Cold standard - cold spray technology
While there is a reliance on thermal spraying in industries such as aerospace, medicine and electronics, the coating technology is not without its flaws. A colder alternative could be the answer, say Tiziana Marrocco and Dave Harvey from UK research organisation TWI.
Cold gas dynamic spray technology, commonly referred to as cold spray, is well established in a number of industrial applications. Its uses range from electrically conducting oxide-free copper coatings for electronics and sensors to induction-heating coatings for domestic cookware. The technology is increasingly used in aerospace, including helicopter gearbox and propeller repair, and aluminium alloy coatings for internal surfaces of aircraft landing gear. Cold spray is used for corrosion protection with dense, pure low-oxygen zinc, aluminium, titanium or tantalum, as well as stainless steel and nickel coatings for dimensional restoration and repair. Titanium alloy coatings for medical implants make use of the technology, and the printing industry employs cold spray in copper coatings for rollers. Currently under development are more challenging repair applications for aluminium, magnesium and nickel-based alloy aerospace components.
Cold spray technology is similar to thermal spraying, with the main difference that it does not melt or oxidise the powder feedstock. Instead the solid-state process converts the kinetic energy of powder particles into interfacial deformation and localised heat upon impact with a substrate. This produces a combination of mechanically interlocked and metallurgically bonded particles, forming a coating or a spray-formed shape. The powder particles require a minimum of critical energy (related to impact velocity, material type and temperature) for effective bonding. The accumulation of multiple layers of cold spray particles can produce deposits in excess of 20mm thick (above).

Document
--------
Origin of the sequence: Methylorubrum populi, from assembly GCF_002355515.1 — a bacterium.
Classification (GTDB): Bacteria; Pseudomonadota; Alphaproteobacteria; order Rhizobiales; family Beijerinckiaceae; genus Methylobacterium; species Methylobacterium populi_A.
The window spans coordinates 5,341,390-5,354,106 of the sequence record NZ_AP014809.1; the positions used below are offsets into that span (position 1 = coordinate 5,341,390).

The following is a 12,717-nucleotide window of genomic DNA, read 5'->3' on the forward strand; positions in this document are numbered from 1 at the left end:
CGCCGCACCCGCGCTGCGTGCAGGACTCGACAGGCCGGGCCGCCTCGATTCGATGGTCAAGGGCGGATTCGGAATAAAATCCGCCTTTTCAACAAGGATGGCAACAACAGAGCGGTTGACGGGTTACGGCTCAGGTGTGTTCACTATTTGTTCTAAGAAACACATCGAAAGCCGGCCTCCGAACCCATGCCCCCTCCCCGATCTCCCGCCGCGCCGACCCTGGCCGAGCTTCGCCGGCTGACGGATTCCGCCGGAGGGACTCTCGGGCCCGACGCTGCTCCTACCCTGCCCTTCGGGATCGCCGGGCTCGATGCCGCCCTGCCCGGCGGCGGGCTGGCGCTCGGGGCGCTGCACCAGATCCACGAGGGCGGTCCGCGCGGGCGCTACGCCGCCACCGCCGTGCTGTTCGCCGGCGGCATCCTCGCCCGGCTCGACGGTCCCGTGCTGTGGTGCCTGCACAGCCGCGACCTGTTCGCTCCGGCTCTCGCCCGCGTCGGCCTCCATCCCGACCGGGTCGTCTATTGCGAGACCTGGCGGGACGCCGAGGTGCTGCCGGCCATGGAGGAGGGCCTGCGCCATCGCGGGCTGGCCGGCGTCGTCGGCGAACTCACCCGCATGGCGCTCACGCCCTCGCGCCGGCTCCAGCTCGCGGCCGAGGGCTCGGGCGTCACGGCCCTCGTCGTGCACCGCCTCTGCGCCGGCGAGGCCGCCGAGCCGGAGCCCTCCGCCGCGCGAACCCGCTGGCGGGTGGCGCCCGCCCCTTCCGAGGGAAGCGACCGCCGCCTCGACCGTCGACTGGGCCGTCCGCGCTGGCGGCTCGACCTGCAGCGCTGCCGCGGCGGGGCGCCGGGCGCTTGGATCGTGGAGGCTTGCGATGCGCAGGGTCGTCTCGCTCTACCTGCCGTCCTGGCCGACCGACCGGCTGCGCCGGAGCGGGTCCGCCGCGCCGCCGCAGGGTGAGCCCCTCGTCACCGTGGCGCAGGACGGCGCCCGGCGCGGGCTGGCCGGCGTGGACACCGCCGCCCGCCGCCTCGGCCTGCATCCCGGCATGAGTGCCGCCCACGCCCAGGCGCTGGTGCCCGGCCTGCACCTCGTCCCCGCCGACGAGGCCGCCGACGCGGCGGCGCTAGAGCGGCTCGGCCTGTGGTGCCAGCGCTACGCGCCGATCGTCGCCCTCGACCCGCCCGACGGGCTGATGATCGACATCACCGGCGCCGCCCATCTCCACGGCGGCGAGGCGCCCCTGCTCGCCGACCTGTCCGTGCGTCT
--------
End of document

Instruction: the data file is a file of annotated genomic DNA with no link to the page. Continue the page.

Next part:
Cold spray has low- and high-pressure process variants. In low-pressure cold spray (5–20bar), pressurised air, nitrogen or helium is heated to 550°C and fed through a converging–diverging de Laval nozzle, where gas accelerates to 600m.s-1. The feedstock is then introduced downstream of the nozzle throat in the divergent section. This system is suited to spraying a limited range of metals such as aluminium, tin, copper and zinc. Several commercial low-pressure systems exist on the market, and while these are simple, portable and inexpensive to operate, they are restricted to a maximum of 20 bar delivery pressure for practicality and safety.
High-pressure systems normally use nitrogen as the propellant at pressures of up to 55 bar. The gases are accelerated to supersonic speeds (up to 1,200m.s-1) by heating to 1,000°C and passing them through a de Laval nozzle. The feedstock powder, typically 10–50¬m, is introduced in the high-pressure side of the nozzle prior to the nozzle throat. The energy levels attained in high-pressure systems provide higher deposition efficiencies and a wider range of depositable materials such as stainless steels, nickel, tantalum, titanium and niobium. This is, however, at the expense of greater equipment complexity, higher costs and limited portability.
When the required coating properties cannot be achieved with nitrogen, helium is occasionally used. It is expected that improved nozzle design and powder development will open up the possibility of depositing higher quality coatings at more affordable prices using nitrogen gas. Not only will this allow cold spray to compete with thermal spray for more demanding engineering applications, but the cost will also be significantly lower than that of laser powder deposition.
Hot or not?
While thermal spraying might currently be the more cost-effective option, coatings produced often display oxidation or thermal decomposition of thermally sensitive phases or particles.
The quality of thermal spray coating depends predominantly on the degree of melting and the velocity of the particles. In high velocity oxy-fuel (HVOF) spraying, for example, high particle velocities allow dense adherent coatings to be achieved even if the powder is only partially melted.